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felipepepe

To the DFA staff: Can I get a refund?

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Could everyone just please stop posting in this thread and leave it alone. He is clearly just trolling.

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Could everyone just please stop posting in this thread and leave it alone. He is clearly just trolling.
Didn´t knew that you´re a moderator ;-)

And I think he has a point.

Even if not the one about the money-back stuff.

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Wait, we can just ask for money back on things we didn't enjoy? Man, I got like at least 30 bucks in Star Wars films I need to redeem.

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Oh dear. So many of you don't seem to understand the rules on which Kickstarter operates, or didn't read their terms and rules.

KICKSTARTER IS NOT A CHARITY FUNDRAISER.

THESE WERE NOT DONATIONS YOU MADE, THESE WERE PLEDGES.

Ahem. Sorry for the yell.

The difference is that you ARE, contractually, promised a certain product for which you merely PAID IN ADVANCE.

If the project owner fails to deliver the promised goods - at all, or they're of quality inferior to what was promised, or too different to fulfill the promise's specifics - you ARE entitled to try to settle a dispute through whatever means available. Kickstarter clearly states that while THEY are not responsible for the product's final success and THEY can't handle take-backsies, supporters CAN try to resolve issues directly with the project starter, if any arise.

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Oh dear. So many of you don't seem to understand the rules on which Kickstarter operates, or didn't read their terms and rules.

KICKSTARTER IS NOT A CHARITY FUNDRAISER.

THESE WERE NOT DONATIONS YOU MADE, THESE WERE PLEDGES.

Ahem. Sorry for the yell.

The difference is that you ARE, contractually, promised a certain product for which you merely PAID IN ADVANCE.

If the project owner fails to deliver the promised goods - at all, or they're of quality inferior to what was promised, or too different to fulfill the promise's specifics - you ARE entitled to try to settle a dispute through whatever means available. Kickstarter clearly states that while THEY are not responsible for the product's final success and THEY can't handle take-backsies, supporters CAN try to resolve issues directly with the project starter, if any arise.

There's contractually no difference between a pledge and a donation. Kickstarter is not a pre-order service.

Kickstarter's rules are the way they are because refunds are in many cases too unenforceable to actually make a one-size fits all rule for it. That's why they say to settle disputes directly with the project starter, not with Kickstarter, because it's entirely case by case basis.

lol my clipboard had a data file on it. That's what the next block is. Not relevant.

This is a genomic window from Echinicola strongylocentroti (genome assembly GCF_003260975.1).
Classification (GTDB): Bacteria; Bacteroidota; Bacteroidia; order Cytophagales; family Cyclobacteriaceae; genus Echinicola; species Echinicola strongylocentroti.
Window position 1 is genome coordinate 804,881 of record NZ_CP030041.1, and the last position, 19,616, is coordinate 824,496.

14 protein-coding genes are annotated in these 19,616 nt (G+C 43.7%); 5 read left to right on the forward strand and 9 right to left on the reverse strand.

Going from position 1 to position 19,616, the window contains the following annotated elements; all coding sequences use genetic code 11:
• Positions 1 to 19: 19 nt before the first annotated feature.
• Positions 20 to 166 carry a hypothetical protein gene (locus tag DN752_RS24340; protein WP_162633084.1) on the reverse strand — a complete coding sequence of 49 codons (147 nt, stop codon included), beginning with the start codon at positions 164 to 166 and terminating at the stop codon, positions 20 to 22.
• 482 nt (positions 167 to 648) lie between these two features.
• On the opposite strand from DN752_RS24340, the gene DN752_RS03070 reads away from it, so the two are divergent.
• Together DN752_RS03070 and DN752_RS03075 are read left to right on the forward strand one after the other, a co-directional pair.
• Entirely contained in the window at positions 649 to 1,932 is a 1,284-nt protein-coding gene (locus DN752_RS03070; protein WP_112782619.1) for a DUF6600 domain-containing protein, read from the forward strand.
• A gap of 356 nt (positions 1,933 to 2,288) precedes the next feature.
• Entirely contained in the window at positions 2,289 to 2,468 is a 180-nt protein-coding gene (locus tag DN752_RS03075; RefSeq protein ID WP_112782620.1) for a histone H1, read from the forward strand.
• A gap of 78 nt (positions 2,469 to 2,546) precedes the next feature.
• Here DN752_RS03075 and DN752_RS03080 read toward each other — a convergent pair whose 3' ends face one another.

The reason that Kickstarter now requires a 'risks and challenges' section to be filled out is to acknowledge the fact that a kickstarter pledge isn't a rock solid promise and that things can go wrong in the creation of a work. I think that inherent to kickstarting something is 'you might not like the thing in the end and regret paying money for it.' I mean, it's by definition unfinished works that are being funded their, and it's up to the backers how much confidence they place in that.

In this specific case, I am quite opposed to the idea that someone who has enjoyed 2 years of backer access, and delivery of a good number of the backer rewards should just be able to pull their funding. As I mentioned earlier, I think DF will honour refunds just because I think it is too much hassle NOT to, but that doesn't mean I think it's even remotely fair.

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Kickstarter even added a new compulsory section called Risks
Which is a huge joke. Nothing more.

It´s mostly like: "We know developing games is full of risks..blah.. ."

Anything less than that - there is zero chance of winning
Besides the fraud thing you´ve already mentioned this is not 100% true. KS operates in different countries and there are different local laws who protect you as an investor too.

But we don´t have to discuss if "I don´t like the result so I want my money back" is sufficient or not for a lawsuit :-)

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In this specific case, I am quite opposed to the idea that someone who has enjoyed 2 years of backer access, and delivery of a good number of the backer rewards should just be able to pull their funding. As I mentioned earlier, I think DF will honour refunds just because I think it is too much hassle NOT to, but that doesn't mean I think it's even remotely fair.

Oh, I never said anything about THIS particular case. Having enjoyed backer benefits already IS indeed eating half the dinner and requesting a full refund. I'm just saying the area SHOULD be open, as long as valid points are made.

Like, if I back an epic game that promises 20 screens and 30 puzzles, and I get a mediocre flop with 5 screens and 1 puzzle, I think I would request a refund, too - on the grounds of NOT FULFILLING THE CONTRACT.